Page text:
By Bill Oakey – August 1, 2014
Back in March, readers of this blog launched a successful email campaign to stop the City Council from spending a $14.2 million budget surplus. But since then we have heard nothing from City Hall about what has been done with that money. This week the City Council began discussing the budget in earnest during a two-day work session. But there are several critical questions that have not been brought to light:
How Much Has the Budget Surplus Grown Since February?
It was at a March City Council work session that they made the decision not to spend the $14.2 million surplus. So, if that money went into a reserve account, how much is it worth today? We were told that the announced February surplus came from a combination of increased sales tax revenues, vacant staff positions, increased permit fees, and other revenue increases from an improving local economy. Now we deserve to know how much the surplus has grown since February?
I have repeatedly recommended that the City Council ask for detailed quarterly reports on the budget versus actual spending numbers. These reports should be presented to the City Council’s Audit and Finance Committee. This simple, common sense reform should have been in place already. And we should not have to wait for the new City Council to enact full transparency for our taxpayer dollars. Especially when two long term incumbents are asking voters to elect one of them as our next mayor!
How Much Money Is Left Over From All Those Vacant Staff Positions?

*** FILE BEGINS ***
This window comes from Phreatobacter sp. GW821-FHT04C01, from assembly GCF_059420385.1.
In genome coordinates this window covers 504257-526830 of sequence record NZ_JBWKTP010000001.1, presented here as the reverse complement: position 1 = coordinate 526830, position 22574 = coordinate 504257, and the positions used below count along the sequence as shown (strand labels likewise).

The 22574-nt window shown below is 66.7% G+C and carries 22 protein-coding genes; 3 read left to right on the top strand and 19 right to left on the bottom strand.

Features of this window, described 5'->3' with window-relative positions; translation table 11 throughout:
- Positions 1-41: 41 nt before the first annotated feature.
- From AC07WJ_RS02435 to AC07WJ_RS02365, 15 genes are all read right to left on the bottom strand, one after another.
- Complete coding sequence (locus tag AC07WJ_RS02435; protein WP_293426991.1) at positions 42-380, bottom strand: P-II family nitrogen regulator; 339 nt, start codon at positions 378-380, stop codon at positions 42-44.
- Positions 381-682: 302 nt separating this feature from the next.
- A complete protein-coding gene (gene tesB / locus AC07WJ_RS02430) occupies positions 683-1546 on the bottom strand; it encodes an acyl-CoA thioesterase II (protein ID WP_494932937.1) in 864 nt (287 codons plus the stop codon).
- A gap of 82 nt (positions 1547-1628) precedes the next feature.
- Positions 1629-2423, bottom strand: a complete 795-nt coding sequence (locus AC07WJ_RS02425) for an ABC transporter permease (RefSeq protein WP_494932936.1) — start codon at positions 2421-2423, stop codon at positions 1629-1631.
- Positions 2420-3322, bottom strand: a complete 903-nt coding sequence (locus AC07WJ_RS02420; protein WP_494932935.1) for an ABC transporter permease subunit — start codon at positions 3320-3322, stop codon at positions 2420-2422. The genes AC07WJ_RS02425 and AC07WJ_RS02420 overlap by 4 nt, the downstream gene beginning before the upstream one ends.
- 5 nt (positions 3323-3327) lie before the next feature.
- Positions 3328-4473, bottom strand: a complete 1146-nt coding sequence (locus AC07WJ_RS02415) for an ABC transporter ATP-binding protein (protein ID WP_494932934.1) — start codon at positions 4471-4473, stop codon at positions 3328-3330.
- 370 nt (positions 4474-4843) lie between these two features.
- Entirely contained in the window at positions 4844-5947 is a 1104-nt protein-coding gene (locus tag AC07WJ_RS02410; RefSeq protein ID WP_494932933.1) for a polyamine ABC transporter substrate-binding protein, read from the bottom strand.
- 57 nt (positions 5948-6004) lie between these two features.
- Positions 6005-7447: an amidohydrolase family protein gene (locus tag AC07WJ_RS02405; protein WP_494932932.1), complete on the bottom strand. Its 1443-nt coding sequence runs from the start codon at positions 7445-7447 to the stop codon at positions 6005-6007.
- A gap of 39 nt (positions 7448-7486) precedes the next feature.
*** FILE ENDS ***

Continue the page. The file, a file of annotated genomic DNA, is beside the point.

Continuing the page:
As of last December 31st, the City Manager reported that 9.7% of the City’s workforce existed only on paper as unfilled vacancies. Every month that has gone by since then with unfilled vacancies presents the potential for increases to the budget surplus. When I researched this issue back in May, I learned something quite disturbing from Council Members Mike Martinez and Bill Spelman. They both informed me that the vacant positions are fully funded in the budget, and that the affected City departments can transfer the money and spend it on other items! We are talking about millions of dollars of taxpayer money that is repeatedly and consistently allowed to slip down into a black hole.
Despite my meetings with both Mr. Martinez and Mr. Spelman, no action has been taken to improve the accountability or the transparency of these surplus budget funds. Even at a time when affordability has risen to the top among the issues in the current City Council campaign.
In previous postings to this blog, I have recommended that the City limit the funding of vacant staff positions to the 5% level that has been adopted by Portland, Oregon. And I suggested that the City Council enact the Honolulu model for controlling funds for vacant staff positions. In Honolulu, these funds are held in a provisional account in a central office. They are restricted for use only to hire new employees, and the funds are distributed on an as-needed basis. It is long past time that the taxpayers of Austin be given the same accountability standards that other prudent American cities enjoy. And we should only elect City Council candidates who commit to adhering to these logical and reasonable standards.
To learn more, you can read one of my previous blog postings on this topic here.